In a listing yesterday for tickets to "A Chorus Line" benefit by the National Women's political Caucus the organization's phone number was incorrectly listed The correct one is 344-4456.

Some far-sighted organizations bought out the entire 2,302-seat Kennedy Center Opera House for "A Chorus Line" benefits.

This means a tax-deductible charge on top of the actual ticket price, but also the confidence that the difference goes to a bona fide charity and not to a scalper. Here are performances for which such tickets still may be purchased:

Wednesday night, Sept. 14, the night before the official press night, is sponsored by the Washington Chapter of Juvenile Diabetes Foundation, for which Dina Merrill, Mayor Walter Washington, Billy Talbert and Sens. Charles McC. Mathias Jr. and Richard S. Schweiker are among the honorary chairmen. Details at (301) 552-1324.

Sunday matinee, Sept. 18: Friends for Promotion of Mental Health, details at 726-5205 or 832-5993.

Saturday evening, Sept. 24: Women's American ORT (Organization for Rehabilitation and Training), details at 588-7873.

Tuesday evening, Oct. 25: Hadassah, details at 585-7772.

Wednesday evening, Oct. 26: National Women's Political Caucus, details at 544-5111.

Other groups have bought out blocks of seats. It's thought that most of these already are sold.

The New Playwrights' Theater of Washington bought out the entire orchestra floor of 1,374 seats for the night of Monday, Oct. 31. Its members and subscribers will be entitled to buy some; others will be used during the theater's coming fund drive. NPT's association with Joseph Papp's New York Shakespeare Festival which created "A Chorus Line," though last season's "Hagar's Children" was a big help in this negotiation. Details at 232-1122.

NPT founder Harry Bagdasian hopes that his "logical gamble" will pay off his theater's outstanding debts. Meantime, "Sweet and Hot," from the songs of Harold Arlen, will continue at the 1742 Church St. NW theater through Sept. 4, with Wednesday through Sunday performances.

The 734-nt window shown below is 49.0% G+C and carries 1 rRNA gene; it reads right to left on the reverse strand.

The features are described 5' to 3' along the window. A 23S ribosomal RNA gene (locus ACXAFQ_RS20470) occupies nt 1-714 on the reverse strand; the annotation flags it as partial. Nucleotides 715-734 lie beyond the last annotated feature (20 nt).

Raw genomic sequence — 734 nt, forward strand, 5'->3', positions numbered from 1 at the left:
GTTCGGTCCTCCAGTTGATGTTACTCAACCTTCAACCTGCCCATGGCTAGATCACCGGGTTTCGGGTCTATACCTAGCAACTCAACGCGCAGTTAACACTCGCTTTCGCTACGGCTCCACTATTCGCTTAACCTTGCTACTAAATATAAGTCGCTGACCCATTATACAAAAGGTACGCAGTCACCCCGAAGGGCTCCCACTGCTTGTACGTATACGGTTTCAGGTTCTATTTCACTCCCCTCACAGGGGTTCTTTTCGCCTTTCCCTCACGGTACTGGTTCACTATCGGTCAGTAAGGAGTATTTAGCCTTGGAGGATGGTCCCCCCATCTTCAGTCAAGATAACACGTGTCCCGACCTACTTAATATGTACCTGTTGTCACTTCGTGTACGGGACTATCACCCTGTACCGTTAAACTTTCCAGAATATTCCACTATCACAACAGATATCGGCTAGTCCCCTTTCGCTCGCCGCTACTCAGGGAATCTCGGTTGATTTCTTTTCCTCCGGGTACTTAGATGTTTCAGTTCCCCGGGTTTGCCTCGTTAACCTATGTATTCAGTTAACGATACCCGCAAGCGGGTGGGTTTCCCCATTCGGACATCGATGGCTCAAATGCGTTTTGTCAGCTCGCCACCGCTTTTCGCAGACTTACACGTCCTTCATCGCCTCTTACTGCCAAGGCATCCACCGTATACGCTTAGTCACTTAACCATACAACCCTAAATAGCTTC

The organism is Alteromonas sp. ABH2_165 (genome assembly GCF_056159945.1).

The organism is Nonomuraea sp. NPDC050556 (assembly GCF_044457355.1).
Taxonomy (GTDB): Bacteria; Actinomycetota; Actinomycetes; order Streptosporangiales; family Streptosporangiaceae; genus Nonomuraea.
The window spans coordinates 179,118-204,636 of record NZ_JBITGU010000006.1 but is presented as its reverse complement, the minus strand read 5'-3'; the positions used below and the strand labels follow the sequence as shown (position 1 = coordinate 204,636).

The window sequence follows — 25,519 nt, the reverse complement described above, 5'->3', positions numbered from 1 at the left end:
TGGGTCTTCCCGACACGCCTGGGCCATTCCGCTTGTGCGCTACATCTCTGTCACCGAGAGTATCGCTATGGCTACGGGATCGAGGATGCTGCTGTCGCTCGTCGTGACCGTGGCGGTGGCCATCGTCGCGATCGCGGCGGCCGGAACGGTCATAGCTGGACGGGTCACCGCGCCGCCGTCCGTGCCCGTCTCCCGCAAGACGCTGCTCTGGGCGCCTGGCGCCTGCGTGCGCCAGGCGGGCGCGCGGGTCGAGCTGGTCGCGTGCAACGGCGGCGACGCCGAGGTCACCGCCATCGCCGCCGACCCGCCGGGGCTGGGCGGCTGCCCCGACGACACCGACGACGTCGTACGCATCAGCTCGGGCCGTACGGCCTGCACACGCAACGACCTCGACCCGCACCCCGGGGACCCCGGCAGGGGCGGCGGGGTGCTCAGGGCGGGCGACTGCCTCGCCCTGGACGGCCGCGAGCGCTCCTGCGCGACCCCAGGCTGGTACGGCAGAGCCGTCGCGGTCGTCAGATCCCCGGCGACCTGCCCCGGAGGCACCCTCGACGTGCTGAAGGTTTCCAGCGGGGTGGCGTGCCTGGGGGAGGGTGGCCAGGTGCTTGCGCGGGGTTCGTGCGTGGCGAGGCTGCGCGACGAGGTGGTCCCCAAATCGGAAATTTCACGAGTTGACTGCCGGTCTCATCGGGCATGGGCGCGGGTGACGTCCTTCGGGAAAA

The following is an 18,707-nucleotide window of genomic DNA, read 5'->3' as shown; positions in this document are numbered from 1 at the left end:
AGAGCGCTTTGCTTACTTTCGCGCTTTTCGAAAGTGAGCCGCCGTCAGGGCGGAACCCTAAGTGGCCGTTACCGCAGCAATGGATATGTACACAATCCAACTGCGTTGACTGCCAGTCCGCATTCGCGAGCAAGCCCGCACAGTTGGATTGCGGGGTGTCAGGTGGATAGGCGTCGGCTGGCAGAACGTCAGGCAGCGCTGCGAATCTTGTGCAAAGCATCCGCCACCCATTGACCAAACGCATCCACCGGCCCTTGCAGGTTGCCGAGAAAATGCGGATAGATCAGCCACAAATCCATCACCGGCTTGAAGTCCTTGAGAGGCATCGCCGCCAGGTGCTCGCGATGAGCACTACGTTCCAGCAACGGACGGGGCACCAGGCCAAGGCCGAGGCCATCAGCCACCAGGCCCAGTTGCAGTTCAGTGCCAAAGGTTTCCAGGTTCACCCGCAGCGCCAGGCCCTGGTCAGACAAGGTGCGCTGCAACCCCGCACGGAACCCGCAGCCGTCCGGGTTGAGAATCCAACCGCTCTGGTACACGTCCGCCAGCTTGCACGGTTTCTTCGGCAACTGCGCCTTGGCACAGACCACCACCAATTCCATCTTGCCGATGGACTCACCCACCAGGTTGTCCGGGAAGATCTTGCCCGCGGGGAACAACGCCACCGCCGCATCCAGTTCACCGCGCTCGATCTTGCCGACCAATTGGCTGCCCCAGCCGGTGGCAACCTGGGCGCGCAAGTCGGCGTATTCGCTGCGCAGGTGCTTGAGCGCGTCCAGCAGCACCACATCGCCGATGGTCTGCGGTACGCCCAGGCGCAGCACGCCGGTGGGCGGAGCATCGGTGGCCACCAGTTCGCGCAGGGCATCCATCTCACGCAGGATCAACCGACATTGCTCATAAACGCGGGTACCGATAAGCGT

The Everyman Street Theater will devote its eighth summer to an original musical "Muntu Magic," by Mike Malone and H. Q. Thompson, with choreographer Malone and Kenneth Daughterty directing. The first performance will be Monday at 8 p.m. at 14th and T Streets, with 18 more to follow across the city, generally in the evening. There will be a noon performance Aug. 17 at George Washington University Student Center and other noon performances Aug. 24 in Farragut Square, Aug. 29 at Gallery Place, 8th and F Streets NW and Aug. 31 at Municipal Center, Third and C Streets NW.

"The Congo," Vachel Lindsay's poem, is the inspiration for Harry Poe's "Tapestry," being presented Tuesdays through Saturdays at 8 p.m., Sunday afternoons at 2, through Aug. 28 in the Musical Theater Lab atop the Kennedy Center. Tickets are free but must be obtained at the Friends' desk in the Hall of States.

Mary Martin's injured knee cartilage has altered the schedule but not performances of "Do You Turn Somersaults?" - which will preview at the Eisenhower Aug. 18 through 21, with the official opening now on Monday Aug. 22.

"The Anvil," Julia Davis's drama about John Brown, will be presented in the courtroom where Brown's original trial took place, the Charles Town, W.Va., Court House. Performances begin tonight at 8 to continue through Aug. 20. Neal Randell, who created the role, will be Brown, with Stephen Luckett as Shields Green, Brown's leading henchman at the Harpers Ferry raid of 1859. Reservations at (304) 725-3047.